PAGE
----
During assembly on Tuesday, November 21, Claire Hoffman '18 made the annual Thanksgiving address. Historically, Burroughs invited an outside speaker, but more than a decade ago, the school decided to look within the community for a more intimate message. Now, every year the senior class selects a classmate ~ the only criteria: "Who would you like to hear from?" The Class of 2018 chose Claire, whose complete remarks follow:
Good morning, Mr. Abbott, faculty and staff, guests, John Burroughs students, and the class of 2018.
I am very nervous. I’ve been very nervous for about as long as I’ve been aware that I was chosen to be the Thanksgiving speaker this year. Upon hearing the news, my excitement and appreciation for receiving this honor were quickly overshadowed by a frantic, worried, and, overall, just distraught emotional state. It’s funny because I’ve not been able to walk before. And despite being able to survive paralysis, I genuinely believed that it would be this seven-minute speech that I deliver once in my life that would end up being my undoing. So, it’s safe to say that I completely lost perspective. Which as it turns out, is something that I have a tendency of doing.
As many of you know, I spent some time in the hospital a few years ago. It was during this time that really I honed my aforementioned habit. I lost perspective on things, especially when it came to the topic of today’s speech: gratitude. When I entered the hospital, I had lost all function in my body from the waist down. I stayed in the hospital for the next four months and committed myself to a pretty grueling recovery. This was a very unhappy time in my life, and it was one where I often succumbed to my fear and my devastation and forgot about all of the things for which I still had to be thankful. I chose to ignore the support that I was receiving from everyone in my life, from this community, and even from some people that I had never met. Instead, I focused my energy on all of the things that I hated.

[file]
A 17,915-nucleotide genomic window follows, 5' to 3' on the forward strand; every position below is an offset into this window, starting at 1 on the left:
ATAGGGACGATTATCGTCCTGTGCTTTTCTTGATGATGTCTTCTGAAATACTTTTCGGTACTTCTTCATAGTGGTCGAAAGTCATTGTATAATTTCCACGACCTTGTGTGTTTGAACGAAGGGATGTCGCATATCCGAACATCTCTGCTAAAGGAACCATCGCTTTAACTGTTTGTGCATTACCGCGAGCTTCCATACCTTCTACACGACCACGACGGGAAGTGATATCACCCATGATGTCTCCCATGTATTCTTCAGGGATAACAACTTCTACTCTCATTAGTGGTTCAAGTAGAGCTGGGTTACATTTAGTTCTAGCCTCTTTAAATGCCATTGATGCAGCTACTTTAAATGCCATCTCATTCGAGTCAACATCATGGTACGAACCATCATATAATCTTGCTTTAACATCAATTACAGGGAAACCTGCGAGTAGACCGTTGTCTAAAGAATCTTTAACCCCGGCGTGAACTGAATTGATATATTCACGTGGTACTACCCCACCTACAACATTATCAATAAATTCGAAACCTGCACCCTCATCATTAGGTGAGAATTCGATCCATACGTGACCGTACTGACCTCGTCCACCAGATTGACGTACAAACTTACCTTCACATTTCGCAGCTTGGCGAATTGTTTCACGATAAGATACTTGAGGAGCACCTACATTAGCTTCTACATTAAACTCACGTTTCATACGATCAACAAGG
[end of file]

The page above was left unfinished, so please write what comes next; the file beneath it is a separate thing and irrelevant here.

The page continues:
And one thing that I thoroughly hated, was a particular occupational therapy student. She was irritating, and frustrating, and somebody that I could absolutely not stand telling me what to do. But she was also always around, and I couldn’t escape her because she was shadowing my occupational therapist, so we were forced to spend a lot of time together. I spent about 100 percent of the time with her thinking that she was actually detrimental to my health rather than beneficial. Our interaction soon became a situation that clearly neither one of us wanted to be a part of, and it all came to a head on her very last day at the hospital. I don’t remember what we were talking about or what prompted her to say what she said, I just remember that she turned to me and very emphatically avowed, “You are such a brat.” I was completely taken aback. I couldn’t believe that she would say something like that to me. In my mind, I was just this poor, innocent disabled girl who didn’t have to live up to her actions. I could do what I wanted because my life was so hard. I soon became aware, though, that she was totally right about me. I had been acting like a brat, and it took this woman, who I had spent weeks detesting and feeling superior to, calling me out for my behavior for me to accept that I was acting like a brat. It was a difficult realization for me. Amidst my anger at the situation, at the world, at the Make a Wish Foundation for not granting me a wish and therefore sabotaging my dream of marrying Harry Styles. Amidst all of this anger, I had clearly lost perspective. I lost sight of values that are really important to me. My compassion, kindness, and gratitude had all been forgotten.